Thus, Ziopharm will deliver a product consisting of healthy donor-derived or allogenic T-cells that were proved this year the concept of Rapid Personalized Manufacturing of CAR-T. The trial design will also help assess whether a lymphoid depletion is needed and whether we can favorably impact the rates of relapse particularly for patients who progress with CD-19 negative leukemia, which is currently undermining the effectiveness of commercially available CAR-T.

While we have prioritized this effort, we will continue to advance our autologous CD-19 program to allow us to address the entire continuum of patients with CD-19 expressing malignancies. With regard to Eden BioCell, we returned from Asia following productive meetings regarding our joint venture with our partner the Triumph Therapeutics to develop CD-19 specific CAR-T based on our rapid personalized manufacturer.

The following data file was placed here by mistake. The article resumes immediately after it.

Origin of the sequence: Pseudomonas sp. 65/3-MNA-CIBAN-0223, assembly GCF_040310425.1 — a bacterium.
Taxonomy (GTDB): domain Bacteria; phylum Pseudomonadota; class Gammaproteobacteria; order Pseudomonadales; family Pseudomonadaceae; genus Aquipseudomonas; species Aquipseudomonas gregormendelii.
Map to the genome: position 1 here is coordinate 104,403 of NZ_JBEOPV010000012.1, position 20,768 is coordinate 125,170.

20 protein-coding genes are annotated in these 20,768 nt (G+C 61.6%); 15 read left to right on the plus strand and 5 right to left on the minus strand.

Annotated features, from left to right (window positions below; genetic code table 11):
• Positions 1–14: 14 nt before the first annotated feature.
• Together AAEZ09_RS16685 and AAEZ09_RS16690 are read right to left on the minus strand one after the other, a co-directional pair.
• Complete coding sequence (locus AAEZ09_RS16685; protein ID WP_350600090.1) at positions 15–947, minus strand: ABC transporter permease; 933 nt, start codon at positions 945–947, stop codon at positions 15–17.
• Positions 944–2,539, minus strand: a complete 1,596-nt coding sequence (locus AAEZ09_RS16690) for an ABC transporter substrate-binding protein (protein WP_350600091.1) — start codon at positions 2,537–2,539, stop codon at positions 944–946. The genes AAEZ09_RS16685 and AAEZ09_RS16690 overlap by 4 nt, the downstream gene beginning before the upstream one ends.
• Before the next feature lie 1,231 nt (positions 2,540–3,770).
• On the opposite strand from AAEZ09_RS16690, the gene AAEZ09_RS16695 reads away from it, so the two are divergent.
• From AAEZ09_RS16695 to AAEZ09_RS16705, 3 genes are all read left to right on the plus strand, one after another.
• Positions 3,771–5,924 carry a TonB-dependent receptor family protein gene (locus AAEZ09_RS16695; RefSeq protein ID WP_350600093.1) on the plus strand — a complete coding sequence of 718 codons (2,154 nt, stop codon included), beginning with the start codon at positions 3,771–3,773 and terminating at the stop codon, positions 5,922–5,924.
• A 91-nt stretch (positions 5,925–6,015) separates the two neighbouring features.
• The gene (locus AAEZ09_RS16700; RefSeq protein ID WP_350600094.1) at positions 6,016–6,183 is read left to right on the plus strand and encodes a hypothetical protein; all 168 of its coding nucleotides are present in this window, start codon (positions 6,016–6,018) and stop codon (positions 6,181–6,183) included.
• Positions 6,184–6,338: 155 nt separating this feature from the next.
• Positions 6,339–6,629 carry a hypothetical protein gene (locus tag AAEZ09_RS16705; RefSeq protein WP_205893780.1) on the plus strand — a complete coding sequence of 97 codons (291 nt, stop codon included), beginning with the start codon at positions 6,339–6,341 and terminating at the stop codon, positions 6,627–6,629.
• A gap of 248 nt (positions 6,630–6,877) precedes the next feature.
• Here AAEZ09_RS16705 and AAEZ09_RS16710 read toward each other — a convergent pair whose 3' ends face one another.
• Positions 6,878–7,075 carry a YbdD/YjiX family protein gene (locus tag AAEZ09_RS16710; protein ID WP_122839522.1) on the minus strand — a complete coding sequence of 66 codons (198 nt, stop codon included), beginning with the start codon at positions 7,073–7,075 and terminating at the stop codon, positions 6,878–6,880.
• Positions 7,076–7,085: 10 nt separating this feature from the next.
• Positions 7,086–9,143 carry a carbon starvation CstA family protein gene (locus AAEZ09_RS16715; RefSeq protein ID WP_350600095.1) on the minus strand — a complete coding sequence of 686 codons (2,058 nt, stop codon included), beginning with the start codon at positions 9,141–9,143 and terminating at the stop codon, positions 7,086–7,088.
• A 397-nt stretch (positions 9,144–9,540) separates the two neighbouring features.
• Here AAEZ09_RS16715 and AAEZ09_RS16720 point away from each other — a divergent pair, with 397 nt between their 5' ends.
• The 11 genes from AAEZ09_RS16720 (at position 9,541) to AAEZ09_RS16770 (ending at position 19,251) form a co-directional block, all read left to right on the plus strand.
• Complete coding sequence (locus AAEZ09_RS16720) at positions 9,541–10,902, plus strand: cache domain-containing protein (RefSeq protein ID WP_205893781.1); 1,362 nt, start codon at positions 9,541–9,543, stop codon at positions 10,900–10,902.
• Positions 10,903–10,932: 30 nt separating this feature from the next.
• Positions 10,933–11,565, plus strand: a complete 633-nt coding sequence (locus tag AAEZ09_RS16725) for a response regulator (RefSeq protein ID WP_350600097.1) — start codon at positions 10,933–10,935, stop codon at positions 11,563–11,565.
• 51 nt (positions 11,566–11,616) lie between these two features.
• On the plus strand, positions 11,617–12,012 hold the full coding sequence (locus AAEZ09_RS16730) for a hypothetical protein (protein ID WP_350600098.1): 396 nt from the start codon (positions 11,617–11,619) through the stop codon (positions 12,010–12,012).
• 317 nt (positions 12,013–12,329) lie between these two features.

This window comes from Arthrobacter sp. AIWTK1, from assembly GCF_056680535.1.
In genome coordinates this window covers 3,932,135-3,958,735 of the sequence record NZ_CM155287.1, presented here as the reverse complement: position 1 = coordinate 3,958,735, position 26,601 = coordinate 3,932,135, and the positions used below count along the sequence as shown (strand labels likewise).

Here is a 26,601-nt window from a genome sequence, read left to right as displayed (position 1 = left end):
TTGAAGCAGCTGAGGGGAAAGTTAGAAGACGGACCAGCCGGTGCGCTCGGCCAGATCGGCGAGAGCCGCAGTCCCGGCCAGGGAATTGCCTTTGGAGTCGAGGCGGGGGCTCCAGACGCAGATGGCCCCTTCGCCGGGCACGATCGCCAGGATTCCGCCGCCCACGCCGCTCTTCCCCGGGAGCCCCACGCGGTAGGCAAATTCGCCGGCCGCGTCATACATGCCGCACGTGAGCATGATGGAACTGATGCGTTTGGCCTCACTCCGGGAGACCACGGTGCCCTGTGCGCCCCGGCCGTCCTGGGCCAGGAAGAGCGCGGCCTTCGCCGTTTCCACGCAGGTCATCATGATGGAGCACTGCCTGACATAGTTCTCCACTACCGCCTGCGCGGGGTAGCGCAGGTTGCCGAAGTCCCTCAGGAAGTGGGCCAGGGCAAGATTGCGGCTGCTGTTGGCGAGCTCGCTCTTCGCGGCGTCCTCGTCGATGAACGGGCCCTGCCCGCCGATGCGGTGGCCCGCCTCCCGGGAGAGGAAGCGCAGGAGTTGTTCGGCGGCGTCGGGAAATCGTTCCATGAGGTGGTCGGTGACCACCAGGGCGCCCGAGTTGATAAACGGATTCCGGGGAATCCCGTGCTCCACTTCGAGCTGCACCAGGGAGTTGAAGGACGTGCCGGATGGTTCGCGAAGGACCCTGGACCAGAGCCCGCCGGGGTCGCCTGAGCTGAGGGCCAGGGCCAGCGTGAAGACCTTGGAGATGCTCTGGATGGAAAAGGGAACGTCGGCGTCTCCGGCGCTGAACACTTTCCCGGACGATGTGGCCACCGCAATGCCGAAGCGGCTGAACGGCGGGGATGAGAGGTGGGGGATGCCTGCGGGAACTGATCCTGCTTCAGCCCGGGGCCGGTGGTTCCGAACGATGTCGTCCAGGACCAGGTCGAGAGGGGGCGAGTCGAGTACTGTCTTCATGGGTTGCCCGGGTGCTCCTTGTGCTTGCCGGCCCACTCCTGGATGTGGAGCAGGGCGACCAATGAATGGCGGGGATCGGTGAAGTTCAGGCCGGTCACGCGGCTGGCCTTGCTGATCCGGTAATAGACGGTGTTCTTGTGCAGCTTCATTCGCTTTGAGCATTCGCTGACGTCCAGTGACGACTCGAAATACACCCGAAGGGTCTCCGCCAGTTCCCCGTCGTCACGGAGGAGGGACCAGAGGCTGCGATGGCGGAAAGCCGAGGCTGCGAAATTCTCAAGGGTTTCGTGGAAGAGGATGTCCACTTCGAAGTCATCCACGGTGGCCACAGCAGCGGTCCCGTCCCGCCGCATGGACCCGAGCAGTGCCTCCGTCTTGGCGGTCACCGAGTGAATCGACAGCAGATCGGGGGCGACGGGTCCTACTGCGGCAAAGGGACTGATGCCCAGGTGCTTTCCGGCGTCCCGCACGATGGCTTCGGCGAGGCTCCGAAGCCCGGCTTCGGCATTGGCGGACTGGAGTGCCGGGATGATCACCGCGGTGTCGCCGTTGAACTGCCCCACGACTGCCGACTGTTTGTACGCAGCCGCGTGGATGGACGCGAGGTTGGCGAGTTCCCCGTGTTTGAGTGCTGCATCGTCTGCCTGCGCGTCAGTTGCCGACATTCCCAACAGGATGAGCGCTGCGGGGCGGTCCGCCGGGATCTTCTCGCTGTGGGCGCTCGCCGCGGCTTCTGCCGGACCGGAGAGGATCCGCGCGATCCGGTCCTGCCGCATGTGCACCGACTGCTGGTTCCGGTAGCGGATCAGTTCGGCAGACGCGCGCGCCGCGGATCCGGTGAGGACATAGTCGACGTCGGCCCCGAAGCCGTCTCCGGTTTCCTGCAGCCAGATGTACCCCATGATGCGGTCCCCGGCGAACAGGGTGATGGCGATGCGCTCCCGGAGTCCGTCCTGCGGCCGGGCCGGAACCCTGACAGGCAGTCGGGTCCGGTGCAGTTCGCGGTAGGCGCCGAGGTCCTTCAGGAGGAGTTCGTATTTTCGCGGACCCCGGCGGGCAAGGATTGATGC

In Shanghai, we toured their GMP facilities and met with the leadership team to advance our plans for clinical development. This trip reinforced why our partner the Triumph are ideal for this joint venture as they have in Greater China excellent relationships with frontline positions and officials at leading hospitals and regulatory bodies, a commitment to conduct high-quality trials and state-of-the-art facilities.

Finally, a few words on our Controlled IL-12 program. Ziopharm can precisely regulate the production of human interleukin12 which activates the immune system to recruit cancer-fighting T-cells into solid tumors.